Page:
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These jaws don’t bite.

An Australian fishing crew did the right thing after accidentally killing a giant shark

By Svati Kirsten Narula

Curators and scientists at Australia’s Museum Victoria are feeling fortunate to have their hands on a 21 foot-long basking shark that died in a fishing net two days ago. Although they would prefer the endangered shark “alive and in the sea,” the museum’s senior collections manager told the Guardian, “this is a fantastic opportunity and is also why we are so glad the skipper of the vessel is donating rather than discarding the shark.”

The basking shark, or Cetorhinus maximus, is the second-largest fish in the world. It’s one of three non-carnivorous shark species, a “gentle giant” that subsists on plankton. These sharks are found all across the globe but are reportedly hardly ever seen in Australian waters, which is why the crew of a fishing trawler was so surprised to haul one in off the coast of Victoria.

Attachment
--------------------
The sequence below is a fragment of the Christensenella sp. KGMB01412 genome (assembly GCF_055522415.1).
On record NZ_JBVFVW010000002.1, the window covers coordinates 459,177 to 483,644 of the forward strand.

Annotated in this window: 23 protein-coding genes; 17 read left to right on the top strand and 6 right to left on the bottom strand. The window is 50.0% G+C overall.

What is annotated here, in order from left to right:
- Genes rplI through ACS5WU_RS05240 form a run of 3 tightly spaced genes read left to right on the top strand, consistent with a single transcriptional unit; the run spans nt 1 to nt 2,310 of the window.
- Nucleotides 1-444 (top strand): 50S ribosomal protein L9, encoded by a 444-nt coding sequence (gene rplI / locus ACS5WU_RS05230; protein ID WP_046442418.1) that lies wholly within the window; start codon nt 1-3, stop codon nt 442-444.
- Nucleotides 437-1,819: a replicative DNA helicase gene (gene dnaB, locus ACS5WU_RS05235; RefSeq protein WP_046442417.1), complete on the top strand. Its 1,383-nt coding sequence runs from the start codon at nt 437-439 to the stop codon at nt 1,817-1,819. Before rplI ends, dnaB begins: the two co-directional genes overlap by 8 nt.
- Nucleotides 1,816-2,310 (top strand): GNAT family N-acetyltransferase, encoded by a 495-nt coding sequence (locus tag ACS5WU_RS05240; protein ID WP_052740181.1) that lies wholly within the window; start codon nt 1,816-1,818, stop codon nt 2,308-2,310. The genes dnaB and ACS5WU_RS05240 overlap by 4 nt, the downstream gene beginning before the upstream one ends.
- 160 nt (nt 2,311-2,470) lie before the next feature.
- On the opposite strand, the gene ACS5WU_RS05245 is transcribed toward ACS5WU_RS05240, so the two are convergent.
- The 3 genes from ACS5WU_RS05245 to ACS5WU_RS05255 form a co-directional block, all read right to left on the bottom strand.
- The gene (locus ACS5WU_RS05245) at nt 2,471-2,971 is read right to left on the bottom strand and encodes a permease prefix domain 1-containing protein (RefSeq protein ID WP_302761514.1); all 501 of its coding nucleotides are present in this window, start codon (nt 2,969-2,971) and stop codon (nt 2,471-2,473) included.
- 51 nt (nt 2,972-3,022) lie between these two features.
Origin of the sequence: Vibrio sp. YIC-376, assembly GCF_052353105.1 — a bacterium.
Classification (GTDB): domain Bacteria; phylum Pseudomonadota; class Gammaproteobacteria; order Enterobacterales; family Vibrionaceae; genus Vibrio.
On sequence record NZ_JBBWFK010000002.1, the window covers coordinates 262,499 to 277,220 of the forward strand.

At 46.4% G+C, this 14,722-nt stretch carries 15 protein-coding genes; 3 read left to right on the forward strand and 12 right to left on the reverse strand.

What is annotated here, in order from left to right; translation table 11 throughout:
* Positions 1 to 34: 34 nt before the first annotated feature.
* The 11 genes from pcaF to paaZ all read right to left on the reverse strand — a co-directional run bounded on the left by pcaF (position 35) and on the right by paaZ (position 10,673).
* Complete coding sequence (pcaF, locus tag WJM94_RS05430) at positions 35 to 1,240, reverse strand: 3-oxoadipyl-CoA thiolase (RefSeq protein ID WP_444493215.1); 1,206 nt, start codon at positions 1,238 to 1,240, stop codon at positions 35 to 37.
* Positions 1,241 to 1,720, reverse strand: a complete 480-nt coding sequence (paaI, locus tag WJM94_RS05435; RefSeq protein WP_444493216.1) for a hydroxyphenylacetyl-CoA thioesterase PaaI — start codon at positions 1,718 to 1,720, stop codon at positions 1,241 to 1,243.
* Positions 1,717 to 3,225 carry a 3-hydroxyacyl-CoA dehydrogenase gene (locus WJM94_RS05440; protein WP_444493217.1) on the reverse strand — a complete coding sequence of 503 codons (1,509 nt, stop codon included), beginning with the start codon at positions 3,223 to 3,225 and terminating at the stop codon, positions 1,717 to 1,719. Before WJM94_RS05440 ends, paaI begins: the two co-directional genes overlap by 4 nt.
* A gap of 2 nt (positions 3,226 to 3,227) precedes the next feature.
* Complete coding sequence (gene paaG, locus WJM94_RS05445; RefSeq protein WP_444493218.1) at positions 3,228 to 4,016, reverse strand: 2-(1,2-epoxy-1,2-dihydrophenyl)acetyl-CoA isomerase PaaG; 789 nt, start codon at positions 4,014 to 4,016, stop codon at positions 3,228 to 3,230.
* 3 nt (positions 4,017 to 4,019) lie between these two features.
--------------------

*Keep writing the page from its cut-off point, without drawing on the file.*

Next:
Millions of sharks are accidentally killed this way each year, along with countless other marine species, in what is known as “bycatch.” The Australians who caught the basking shark this week could have sold or kept the body, so their decision to donate it to science is being looked on admirably. For some Indonesian fishermen, officially out to capture tuna, sharks in the net are profitable byproducts of the trade.

Museum Victoria previously only had basking shark teeth and skin samples to put on exhibit. Now that the museum has a whole body to work with, its employees and research associates are tackling a handful of preservation, research, and exhibition projects.